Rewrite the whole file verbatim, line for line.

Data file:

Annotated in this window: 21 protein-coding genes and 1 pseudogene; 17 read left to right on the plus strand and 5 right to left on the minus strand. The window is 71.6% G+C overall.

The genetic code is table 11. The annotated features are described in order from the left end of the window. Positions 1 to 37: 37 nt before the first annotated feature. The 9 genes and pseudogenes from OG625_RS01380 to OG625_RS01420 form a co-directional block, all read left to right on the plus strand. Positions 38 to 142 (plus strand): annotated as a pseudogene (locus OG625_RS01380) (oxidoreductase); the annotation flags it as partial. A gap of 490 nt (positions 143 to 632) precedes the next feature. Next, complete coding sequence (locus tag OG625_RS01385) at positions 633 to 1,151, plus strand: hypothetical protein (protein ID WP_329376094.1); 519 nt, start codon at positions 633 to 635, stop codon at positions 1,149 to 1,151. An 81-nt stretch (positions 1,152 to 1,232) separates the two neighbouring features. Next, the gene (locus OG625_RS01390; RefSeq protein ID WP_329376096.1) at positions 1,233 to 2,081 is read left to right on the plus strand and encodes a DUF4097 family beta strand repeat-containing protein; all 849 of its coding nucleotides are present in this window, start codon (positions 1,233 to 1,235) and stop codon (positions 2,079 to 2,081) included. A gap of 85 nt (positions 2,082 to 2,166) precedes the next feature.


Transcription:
Annotated in this window: 21 protein-coding genes and 1 pseudogene; 17 read left to right on the plus strand and 5 right to left on the minus strand. The window is 71.6% G+C overall.

The genetic code is table 11. The annotated features are described in order from the left end of the window. Positions 1 to 37: 37 nt before the first annotated feature. The 9 genes and pseudogenes from OG625_RS01380 to OG625_RS01420 form a co-directional block, all read left to right on the plus strand. Positions 38 to 142 (plus strand): annotated as a pseudogene (locus OG625_RS01380) (oxidoreductase); the annotation flags it as partial. A gap of 490 nt (positions 143 to 632) precedes the next feature. Next, complete coding sequence (locus tag OG625_RS01385) at positions 633 to 1,151, plus strand: hypothetical protein (protein ID WP_329376094.1); 519 nt, start codon at positions 633 to 635, stop codon at positions 1,149 to 1,151. An 81-nt stretch (positions 1,152 to 1,232) separates the two neighbouring features. Next, the gene (locus OG625_RS01390; RefSeq protein ID WP_329376096.1) at positions 1,233 to 2,081 is read left to right on the plus strand and encodes a DUF4097 family beta strand repeat-containing protein; all 849 of its coding nucleotides are present in this window, start codon (positions 1,233 to 1,235) and stop codon (positions 2,079 to 2,081) included. A gap of 85 nt (positions 2,082 to 2,166) precedes the next feature.